Up in a Tree

Up in a Tree-1Certainly some may believe me one considered to be an “outside the box” thinker, and for sure my comments and suggestions have bristled a few over the years, but isn’t it best to speak ones mind rather than to continually go with the flow with weak verbiage?  One of my best friends has learned over the years that nearly never have any of my statements been either mean spirited or masked by hidden agendas.  I truly believe that’s why our friendship has lasted so long.  If my opinion is asked, then I’ll give it, and if I notice something going awry, I will speak my mind.  Too much of the our general public being politically correct cause nothing but mouthfuls of useless gibberish.  I have no problem with others speaking their minds with me or making concrete suggestions, but the frilly canned comments and responses are best kept to cool the soup.  Those exceptionally annoying words like, “awesome”, “reaching out”, “generational”, and a long fish string of others cause me to turn a deaf ear.  I’ll never forget an all time annoying canned statement which would come from one of my competitors when greeting me on the phone.  Each and every time the caller would say, “Hi Joe how are you?”  After hearing it for more times than I dare mention, I finally dismissed that annoying salutatory as being nothing more than “canned”.  I never once believed he/she was truthfully inquiring about my general health and well being.  Like I said, we must say what we mean, and mean what we say.

My public open house at 804 N. Madison was a smashing success today.  A productive open house is where there’s people coming and going all during those two hours.  I really don’t like the mad rushes or curious neighbors getting their noses out of joint while making comments in front of others which become more counterproductive than productive.  I had my baptism in fire just this past year while having an open house at 718 E. State St. to where I believed some of the comments from the neighbors in the area weren’t helpful in the least bit, but alas it did get sold to some fine folks who’ll certainly bring that home back to its original glory.  I’m staying very confident my public open house tomorrow at 1045 Park Lane will be equally successful.  That home is without question a diamond in the rough.  Based on its location, quality of construction, and price, it’s indeed likely the best buy in Mason City in this time.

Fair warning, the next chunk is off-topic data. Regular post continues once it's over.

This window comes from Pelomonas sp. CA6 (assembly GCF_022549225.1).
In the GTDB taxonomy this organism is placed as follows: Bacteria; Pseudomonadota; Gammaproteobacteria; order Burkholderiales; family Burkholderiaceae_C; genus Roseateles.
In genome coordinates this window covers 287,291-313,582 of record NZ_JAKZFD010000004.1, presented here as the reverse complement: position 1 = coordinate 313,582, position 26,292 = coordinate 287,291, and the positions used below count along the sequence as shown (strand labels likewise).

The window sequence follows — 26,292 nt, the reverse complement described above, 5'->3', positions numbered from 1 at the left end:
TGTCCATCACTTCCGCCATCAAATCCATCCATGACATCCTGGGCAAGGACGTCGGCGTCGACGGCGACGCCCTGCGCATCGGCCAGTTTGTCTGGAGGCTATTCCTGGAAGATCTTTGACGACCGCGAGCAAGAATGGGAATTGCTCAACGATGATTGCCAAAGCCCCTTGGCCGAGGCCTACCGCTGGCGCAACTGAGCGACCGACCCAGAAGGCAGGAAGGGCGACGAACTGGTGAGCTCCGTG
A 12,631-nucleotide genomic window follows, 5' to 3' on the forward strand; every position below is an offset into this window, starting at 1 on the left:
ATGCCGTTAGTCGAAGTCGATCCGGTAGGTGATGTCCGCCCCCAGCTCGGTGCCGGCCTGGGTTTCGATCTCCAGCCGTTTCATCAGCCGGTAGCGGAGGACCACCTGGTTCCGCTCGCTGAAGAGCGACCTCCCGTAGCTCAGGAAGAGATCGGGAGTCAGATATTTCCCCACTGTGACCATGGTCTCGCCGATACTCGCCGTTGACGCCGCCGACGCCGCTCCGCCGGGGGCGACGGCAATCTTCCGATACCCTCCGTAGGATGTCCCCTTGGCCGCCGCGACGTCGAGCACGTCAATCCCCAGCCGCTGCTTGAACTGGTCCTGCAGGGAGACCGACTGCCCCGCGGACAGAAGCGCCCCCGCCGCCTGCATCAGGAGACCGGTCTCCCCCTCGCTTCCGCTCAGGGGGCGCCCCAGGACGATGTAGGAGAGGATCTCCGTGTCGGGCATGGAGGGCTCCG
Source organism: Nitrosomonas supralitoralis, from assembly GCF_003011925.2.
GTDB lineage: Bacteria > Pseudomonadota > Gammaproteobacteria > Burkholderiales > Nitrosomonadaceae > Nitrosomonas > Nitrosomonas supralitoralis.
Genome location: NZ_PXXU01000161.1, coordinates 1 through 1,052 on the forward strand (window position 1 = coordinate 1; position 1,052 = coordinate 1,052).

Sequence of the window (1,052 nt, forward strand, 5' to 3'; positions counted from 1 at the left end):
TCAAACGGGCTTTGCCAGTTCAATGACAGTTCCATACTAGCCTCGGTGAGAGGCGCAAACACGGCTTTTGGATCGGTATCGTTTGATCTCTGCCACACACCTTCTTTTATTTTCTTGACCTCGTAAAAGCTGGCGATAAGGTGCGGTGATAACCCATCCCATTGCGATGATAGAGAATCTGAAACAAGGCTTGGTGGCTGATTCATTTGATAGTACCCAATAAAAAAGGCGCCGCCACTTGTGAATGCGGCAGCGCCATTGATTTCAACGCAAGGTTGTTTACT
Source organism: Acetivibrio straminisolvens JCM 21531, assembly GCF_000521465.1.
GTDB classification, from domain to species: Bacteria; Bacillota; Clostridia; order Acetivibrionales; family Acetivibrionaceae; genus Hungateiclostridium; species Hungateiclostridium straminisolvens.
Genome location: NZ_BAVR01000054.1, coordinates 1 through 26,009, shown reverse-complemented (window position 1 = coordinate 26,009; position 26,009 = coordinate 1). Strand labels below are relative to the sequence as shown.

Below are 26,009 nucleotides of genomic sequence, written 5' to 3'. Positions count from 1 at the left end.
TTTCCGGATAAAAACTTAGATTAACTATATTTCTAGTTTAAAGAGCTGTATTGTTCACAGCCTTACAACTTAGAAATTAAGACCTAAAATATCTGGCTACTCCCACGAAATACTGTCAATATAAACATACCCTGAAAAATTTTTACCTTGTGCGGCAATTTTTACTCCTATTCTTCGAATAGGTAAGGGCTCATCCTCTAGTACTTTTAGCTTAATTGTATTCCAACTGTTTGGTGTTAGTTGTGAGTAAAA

In speaking today to someone whose family suffers from a congenital disorder, I was reminded of what I’d read some years ago how genetic weaknesses can linger within a family for up to 13 generations.  It’s no wonder people question where or how such things suddenly appear.  From Biology 101 we learned there are dominant traits which are evident, but the recessive traits are always there waiting to re-connect in a bloodline.  I know of a family whose recessive traits are so strong and pronounced, they’d likely somehow managed over the generations to continue connecting with others sharing their same genetic weakness.  I had to laugh when a client spoke about his family when growing up and some of his siblings being now unable to recall their young years. He laughed and said, “Whenever there was discord the’d either be hiding in a closet or up in a tree.”  I couldn’t help but laugh and say, “Was it an apple tree and were the apples ripe for picking?  Yes, I believe even the super-sensitivity of children comes from some sort of genetic blueprint that was created generations earlier.

Joe Chodur

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